While creating some pgfmathsetmacro arithmetic macros, I stumbled upon a very perplexing result. Take the following example:

\documentclass{article}
\usepackage{tikz}
\usepackage{xstring}

\begin{document}

\begin{tikzpicture}
    \newcommand{\boxWidth}{6cm};
    \newcommand{\boxHeight}{1cm};

    \pgfmathsetmacro{\boxOffset}{\boxWidth / 2cm * 1cm} %%%wtf
    \coordinate (Title) at (1cm + \boxOffset,0);

    \draw [red] (0,0) -- (1,0);

    \node[draw, rounded corners=.3cm, color=red, minimum width=\boxWidth, minimum height=\boxHeight, text=black] at (Title) {Hello};
    \end{tikzpicture}
\end{document}

This outputs a very predictable result: predictable result

However, if you remove * 1cm from my \boxOffset macro, a totally unexpected result occurs: unexpected output

What?! On the surface, this appears to be saying that 2 * 1 != 2 is a true statement!

To add to this, while I was playing around with creating an example LaTeX script for the following question on this forum, I stumbled upon a similar bamboozling arithmetic:

\documentclass{article}
\usepackage{tikz}
\usepackage{xstring}

\begin{document}
\begin{tikzpicture}
    \newcommand{\str}{hello};

    \pgfmathsetmacro{\numOne}{width("\str") * 1pt / 4cm}; %%%wtf

    \node at (0, 0) {\str};
    \draw [color=black] (\numOne, 0cm) -- (\numOne,-1cm);

\end{tikzpicture}
\end{document}

The following example creates the very predictable output:

another predictable output

However, if I change the \numOne to compute the following width("\str") * 1pt / 2cm / 2cm, then I get a very unpredictable output:

another very unpredictable output

What?! This is telling me that the ridiculous statement x / 2 / 2 != x / 4 is true.

Can anyone shed some light on what is happening here? This is not the only time I have run into this bamboozling arithmetic and I am lost at what is happening.

bamboozle doggo

^This is how I feel right now.

  • All arithmetic is performed internally in pt, so the 1cm is converted to 28.45274pt. – Phelype Oleinik Oct 11 at 22:00
  • The result is stored in unit pt; with *1cm you get 85.35823, without it is 3.0; the quotient is 28.45274, which is the number of points in 1cm. – egreg Oct 11 at 22:00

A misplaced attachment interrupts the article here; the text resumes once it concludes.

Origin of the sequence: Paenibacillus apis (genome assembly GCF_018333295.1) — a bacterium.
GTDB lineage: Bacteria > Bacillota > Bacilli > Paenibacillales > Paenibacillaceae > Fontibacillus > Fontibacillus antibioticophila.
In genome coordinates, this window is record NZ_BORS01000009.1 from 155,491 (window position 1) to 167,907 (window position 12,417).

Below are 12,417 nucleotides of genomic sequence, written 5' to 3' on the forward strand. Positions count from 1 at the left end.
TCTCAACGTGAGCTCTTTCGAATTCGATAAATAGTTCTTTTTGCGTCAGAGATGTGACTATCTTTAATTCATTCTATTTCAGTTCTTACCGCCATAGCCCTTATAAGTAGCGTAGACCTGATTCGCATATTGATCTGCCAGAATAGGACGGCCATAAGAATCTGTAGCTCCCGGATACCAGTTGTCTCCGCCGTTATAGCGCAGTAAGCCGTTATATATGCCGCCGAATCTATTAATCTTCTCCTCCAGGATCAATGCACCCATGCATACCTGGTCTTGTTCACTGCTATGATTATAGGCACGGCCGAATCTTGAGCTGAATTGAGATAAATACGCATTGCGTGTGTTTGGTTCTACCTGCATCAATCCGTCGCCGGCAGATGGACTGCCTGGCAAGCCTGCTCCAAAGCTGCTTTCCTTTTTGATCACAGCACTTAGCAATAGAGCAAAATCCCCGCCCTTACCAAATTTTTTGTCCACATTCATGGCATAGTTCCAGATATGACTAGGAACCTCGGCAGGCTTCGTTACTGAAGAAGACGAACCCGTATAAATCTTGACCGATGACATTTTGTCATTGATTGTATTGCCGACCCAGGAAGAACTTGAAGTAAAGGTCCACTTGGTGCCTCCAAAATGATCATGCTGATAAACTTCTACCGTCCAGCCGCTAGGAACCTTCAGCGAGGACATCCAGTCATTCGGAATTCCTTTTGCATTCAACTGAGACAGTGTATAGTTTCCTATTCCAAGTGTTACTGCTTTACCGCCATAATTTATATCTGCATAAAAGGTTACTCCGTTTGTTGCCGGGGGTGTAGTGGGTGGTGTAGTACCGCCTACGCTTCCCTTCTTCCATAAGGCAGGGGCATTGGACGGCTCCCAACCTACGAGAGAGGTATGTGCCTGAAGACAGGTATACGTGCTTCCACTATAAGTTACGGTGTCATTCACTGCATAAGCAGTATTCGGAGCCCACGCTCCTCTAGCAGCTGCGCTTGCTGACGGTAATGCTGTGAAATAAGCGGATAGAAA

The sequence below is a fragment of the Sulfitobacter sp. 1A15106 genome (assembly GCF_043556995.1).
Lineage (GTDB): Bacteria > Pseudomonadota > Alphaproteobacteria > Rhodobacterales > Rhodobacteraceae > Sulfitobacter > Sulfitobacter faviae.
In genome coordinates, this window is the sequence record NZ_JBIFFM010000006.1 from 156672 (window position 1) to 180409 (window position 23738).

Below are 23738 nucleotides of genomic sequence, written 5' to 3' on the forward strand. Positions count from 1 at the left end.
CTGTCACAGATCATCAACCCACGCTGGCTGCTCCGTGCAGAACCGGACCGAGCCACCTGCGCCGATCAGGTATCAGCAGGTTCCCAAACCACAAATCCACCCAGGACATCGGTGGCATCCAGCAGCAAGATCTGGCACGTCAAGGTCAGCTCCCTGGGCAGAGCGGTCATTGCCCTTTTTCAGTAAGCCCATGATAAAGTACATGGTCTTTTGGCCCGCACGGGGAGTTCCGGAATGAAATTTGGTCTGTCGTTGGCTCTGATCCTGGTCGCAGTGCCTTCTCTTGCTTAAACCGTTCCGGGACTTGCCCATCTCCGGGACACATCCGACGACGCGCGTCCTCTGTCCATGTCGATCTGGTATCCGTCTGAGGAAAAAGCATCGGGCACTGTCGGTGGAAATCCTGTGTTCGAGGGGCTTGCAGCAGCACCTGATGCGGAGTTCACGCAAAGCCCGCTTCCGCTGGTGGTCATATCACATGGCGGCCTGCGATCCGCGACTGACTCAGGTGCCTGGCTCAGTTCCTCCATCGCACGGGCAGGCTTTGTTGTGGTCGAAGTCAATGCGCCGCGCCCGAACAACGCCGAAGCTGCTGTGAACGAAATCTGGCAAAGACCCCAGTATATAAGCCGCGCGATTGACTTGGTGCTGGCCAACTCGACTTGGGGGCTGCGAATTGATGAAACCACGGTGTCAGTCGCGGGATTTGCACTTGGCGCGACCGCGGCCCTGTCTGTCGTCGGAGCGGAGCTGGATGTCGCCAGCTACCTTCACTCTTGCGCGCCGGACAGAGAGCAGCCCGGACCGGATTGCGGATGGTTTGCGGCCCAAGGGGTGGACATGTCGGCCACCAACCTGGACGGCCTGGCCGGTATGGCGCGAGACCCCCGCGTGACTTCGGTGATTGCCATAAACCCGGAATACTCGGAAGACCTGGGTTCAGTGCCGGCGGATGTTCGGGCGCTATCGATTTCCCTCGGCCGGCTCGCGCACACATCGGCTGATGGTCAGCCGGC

up vote 16 down vote accepted

Your assumption that multiplying by 1cm is the same as multiplying by 1 is wrong.

What about multiplying by 1in or 1mm?

The function \pgfmathresult returns a number, not a dimension. For implementation reasons, the number 1 is stored as a length, precisely 1pt.

Therefore 3*1 is 3, but 3*1cm is 85.35823, because 1cm=28.45275pt (and then TeX’s rounding applies).

The easiest way to address this is to see what the difference between the two calculations yield for \boxOffset:

enter image description here

\documentclass{article}

\usepackage{tikz}

\begin{document}

\newcommand{\boxWidth}{6cm}
\newcommand{\boxHeight}{1cm}

\pgfmathsetmacro{\boxOffset}{\boxWidth / 2cm}%
\verb|\boxOffset| 1: \boxOffset

\pgfmathsetmacro{\boxOffset}{\boxWidth / 2cm * 1cm}%
\verb|\boxOffset| 2: \boxOffset

\end{document}

In performing the division 6cm / 2cm, tikz converts the quantities to a uniform unit of measure (pts). However, in this case with similar measurements in the division, it results in merely "striping" the measurement, yielding in 3. This is understandable. Multiplying this result by 1cm, the value is first converted to pts (there are 28.45274 pts in every cm; see \newlength{\templen} \setlength{\templen}{1cm} \the\templen), yielding the desired result (3 x 28.45274 = 85.35822), with some floating point error.

A similar argument would hold for your other calculations as lengths are converted to pts before performing the arithmetic.

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